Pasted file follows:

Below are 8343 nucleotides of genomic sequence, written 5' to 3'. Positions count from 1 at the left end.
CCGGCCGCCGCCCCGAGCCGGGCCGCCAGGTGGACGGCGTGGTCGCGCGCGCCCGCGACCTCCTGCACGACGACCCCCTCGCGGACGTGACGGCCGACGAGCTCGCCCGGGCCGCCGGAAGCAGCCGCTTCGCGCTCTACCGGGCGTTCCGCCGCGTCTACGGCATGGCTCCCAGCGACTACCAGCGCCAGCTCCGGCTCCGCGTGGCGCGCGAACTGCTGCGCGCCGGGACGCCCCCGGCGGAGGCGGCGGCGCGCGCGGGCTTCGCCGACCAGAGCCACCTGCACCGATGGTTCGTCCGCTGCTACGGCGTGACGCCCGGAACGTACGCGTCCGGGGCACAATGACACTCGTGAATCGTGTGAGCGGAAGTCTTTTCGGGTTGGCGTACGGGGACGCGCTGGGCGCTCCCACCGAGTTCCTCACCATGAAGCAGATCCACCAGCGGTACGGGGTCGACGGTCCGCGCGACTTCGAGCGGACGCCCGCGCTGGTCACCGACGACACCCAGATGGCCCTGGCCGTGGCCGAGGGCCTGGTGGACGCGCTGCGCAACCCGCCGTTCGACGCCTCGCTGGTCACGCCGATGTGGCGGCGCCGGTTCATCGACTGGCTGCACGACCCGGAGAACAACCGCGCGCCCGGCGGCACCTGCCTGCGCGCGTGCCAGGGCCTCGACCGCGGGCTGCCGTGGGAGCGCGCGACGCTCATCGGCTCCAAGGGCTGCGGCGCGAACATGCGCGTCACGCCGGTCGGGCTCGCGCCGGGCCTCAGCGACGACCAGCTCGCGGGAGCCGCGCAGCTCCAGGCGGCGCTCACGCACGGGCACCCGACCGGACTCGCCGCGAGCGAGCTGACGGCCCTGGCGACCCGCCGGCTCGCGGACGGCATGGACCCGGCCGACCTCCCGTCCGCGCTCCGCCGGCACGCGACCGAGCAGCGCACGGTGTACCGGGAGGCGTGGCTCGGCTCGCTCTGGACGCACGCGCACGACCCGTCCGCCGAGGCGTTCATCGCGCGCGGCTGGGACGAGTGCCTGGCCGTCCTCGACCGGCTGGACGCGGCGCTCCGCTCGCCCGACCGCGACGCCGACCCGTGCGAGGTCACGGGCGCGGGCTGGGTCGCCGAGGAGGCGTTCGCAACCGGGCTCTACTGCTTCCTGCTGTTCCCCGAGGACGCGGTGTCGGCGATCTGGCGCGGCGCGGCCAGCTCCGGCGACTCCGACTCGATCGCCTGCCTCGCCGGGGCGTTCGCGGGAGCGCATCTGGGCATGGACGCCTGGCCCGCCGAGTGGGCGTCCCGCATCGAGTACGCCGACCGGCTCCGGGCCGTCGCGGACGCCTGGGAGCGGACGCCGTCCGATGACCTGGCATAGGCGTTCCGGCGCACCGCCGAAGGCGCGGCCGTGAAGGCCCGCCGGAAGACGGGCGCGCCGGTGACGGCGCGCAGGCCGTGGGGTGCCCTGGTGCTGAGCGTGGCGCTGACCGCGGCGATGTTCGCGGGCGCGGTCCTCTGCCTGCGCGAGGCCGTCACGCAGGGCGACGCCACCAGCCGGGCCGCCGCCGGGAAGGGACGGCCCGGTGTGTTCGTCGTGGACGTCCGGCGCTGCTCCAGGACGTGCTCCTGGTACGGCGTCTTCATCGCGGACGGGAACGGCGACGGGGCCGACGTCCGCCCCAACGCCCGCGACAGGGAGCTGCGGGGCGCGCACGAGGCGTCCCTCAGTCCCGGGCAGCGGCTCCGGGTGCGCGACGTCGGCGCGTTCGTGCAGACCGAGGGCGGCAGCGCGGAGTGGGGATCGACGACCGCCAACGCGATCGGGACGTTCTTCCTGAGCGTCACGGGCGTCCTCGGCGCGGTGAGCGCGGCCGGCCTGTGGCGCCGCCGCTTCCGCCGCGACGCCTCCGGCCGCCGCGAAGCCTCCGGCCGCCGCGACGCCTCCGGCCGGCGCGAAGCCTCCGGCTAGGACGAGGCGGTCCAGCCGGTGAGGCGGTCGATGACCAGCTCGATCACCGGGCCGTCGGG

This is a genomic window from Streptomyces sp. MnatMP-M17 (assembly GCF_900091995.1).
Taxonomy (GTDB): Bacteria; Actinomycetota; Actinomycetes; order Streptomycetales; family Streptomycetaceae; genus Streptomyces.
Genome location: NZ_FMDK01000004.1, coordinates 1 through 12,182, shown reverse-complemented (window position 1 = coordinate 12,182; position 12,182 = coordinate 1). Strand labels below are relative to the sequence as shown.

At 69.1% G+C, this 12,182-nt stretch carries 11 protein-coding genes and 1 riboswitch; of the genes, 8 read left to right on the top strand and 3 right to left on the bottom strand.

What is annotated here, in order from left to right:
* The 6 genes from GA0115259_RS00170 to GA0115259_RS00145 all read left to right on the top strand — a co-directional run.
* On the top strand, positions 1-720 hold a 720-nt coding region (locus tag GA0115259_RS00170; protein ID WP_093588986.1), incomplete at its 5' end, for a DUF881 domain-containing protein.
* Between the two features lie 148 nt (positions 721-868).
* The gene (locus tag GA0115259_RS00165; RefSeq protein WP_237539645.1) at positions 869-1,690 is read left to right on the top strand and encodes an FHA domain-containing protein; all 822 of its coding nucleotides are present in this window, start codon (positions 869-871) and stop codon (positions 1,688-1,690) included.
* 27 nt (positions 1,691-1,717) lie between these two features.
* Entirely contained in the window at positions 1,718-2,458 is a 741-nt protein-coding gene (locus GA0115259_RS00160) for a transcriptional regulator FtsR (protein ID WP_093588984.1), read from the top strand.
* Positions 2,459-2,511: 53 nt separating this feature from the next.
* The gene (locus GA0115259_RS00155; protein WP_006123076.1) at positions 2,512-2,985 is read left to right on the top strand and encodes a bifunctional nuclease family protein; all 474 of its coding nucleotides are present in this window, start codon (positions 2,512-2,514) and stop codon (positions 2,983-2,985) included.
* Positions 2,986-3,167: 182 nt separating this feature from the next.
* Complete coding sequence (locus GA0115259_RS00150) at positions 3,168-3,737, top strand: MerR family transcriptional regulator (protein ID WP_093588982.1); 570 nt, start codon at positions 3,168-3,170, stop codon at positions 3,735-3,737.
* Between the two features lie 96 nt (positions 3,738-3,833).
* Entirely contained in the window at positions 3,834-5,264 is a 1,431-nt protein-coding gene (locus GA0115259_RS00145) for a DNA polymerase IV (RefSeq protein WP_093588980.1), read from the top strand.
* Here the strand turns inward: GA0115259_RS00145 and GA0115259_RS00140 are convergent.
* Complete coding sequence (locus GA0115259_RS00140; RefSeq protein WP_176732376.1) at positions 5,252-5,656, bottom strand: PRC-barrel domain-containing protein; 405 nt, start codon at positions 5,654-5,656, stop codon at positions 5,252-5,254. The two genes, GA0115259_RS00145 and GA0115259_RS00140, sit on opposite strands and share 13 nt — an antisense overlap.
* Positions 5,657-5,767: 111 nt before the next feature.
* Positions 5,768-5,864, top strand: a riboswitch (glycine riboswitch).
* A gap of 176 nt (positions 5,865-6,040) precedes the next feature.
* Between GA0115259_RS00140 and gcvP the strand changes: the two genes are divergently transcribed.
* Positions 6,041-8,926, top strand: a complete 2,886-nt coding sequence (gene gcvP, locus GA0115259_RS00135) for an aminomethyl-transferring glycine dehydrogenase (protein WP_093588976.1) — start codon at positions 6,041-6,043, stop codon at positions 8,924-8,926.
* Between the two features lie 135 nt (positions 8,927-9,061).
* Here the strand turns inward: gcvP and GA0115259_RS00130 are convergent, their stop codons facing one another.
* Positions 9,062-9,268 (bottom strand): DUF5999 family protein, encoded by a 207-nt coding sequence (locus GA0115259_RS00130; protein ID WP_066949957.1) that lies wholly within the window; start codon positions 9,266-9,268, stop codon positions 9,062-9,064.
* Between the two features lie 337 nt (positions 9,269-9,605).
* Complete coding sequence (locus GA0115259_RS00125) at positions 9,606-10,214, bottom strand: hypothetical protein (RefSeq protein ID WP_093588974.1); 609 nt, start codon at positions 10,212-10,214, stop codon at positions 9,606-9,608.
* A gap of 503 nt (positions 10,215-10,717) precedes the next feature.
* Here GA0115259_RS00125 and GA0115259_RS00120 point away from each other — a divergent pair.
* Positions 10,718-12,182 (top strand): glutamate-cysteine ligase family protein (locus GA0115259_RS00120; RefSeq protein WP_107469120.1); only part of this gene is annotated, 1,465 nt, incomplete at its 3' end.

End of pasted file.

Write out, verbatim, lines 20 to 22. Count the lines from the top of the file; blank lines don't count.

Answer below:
* Here the strand turns inward: GA0115259_RS00145 and GA0115259_RS00140 are convergent.
* Complete coding sequence (locus GA0115259_RS00140; RefSeq protein WP_176732376.1) at positions 5,252-5,656, bottom strand: PRC-barrel domain-containing protein; 405 nt, start codon at positions 5,654-5,656, stop codon at positions 5,252-5,254. The two genes, GA0115259_RS00145 and GA0115259_RS00140, sit on opposite strands and share 13 nt — an antisense overlap.
* Positions 5,657-5,767: 111 nt before the next feature.